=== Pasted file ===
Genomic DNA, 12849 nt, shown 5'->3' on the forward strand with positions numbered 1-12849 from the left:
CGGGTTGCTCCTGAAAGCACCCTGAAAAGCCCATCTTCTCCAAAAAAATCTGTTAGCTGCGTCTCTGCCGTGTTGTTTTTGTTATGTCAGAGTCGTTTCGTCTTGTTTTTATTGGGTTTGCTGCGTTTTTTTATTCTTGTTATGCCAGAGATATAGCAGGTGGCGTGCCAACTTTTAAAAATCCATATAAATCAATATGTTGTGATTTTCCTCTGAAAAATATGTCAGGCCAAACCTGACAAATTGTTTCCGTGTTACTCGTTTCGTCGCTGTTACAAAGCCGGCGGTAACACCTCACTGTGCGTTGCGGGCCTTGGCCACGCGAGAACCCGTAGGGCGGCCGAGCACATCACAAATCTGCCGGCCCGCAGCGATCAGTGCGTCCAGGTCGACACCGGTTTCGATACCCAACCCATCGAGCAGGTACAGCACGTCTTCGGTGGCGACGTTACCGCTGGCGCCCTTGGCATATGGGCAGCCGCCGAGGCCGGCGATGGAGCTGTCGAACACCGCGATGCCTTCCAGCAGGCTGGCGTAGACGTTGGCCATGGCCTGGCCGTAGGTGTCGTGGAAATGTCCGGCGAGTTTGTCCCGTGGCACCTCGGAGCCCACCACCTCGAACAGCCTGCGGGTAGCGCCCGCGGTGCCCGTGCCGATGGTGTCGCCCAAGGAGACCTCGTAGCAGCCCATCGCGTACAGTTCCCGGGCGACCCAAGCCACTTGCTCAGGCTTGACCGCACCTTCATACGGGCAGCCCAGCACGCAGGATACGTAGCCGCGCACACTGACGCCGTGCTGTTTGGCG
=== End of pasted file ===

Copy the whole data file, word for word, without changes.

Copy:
Genomic DNA, 12849 nt, shown 5'->3' on the forward strand with positions numbered 1-12849 from the left:
CGGGTTGCTCCTGAAAGCACCCTGAAAAGCCCATCTTCTCCAAAAAAATCTGTTAGCTGCGTCTCTGCCGTGTTGTTTTTGTTATGTCAGAGTCGTTTCGTCTTGTTTTTATTGGGTTTGCTGCGTTTTTTTATTCTTGTTATGCCAGAGATATAGCAGGTGGCGTGCCAACTTTTAAAAATCCATATAAATCAATATGTTGTGATTTTCCTCTGAAAAATATGTCAGGCCAAACCTGACAAATTGTTTCCGTGTTACTCGTTTCGTCGCTGTTACAAAGCCGGCGGTAACACCTCACTGTGCGTTGCGGGCCTTGGCCACGCGAGAACCCGTAGGGCGGCCGAGCACATCACAAATCTGCCGGCCCGCAGCGATCAGTGCGTCCAGGTCGACACCGGTTTCGATACCCAACCCATCGAGCAGGTACAGCACGTCTTCGGTGGCGACGTTACCGCTGGCGCCCTTGGCATATGGGCAGCCGCCGAGGCCGGCGATGGAGCTGTCGAACACCGCGATGCCTTCCAGCAGGCTGGCGTAGACGTTGGCCATGGCCTGGCCGTAGGTGTCGTGGAAATGTCCGGCGAGTTTGTCCCGTGGCACCTCGGAGCCCACCACCTCGAACAGCCTGCGGGTAGCGCCCGCGGTGCCCGTGCCGATGGTGTCGCCCAAGGAGACCTCGTAGCAGCCCATCGCGTACAGTTCCCGGGCGACCCAAGCCACTTGCTCAGGCTTGACCGCACCTTCATACGGGCAGCCCAGCACGCAGGATACGTAGCCGCGCACACTGACGCCGTGCTGTTTGGCG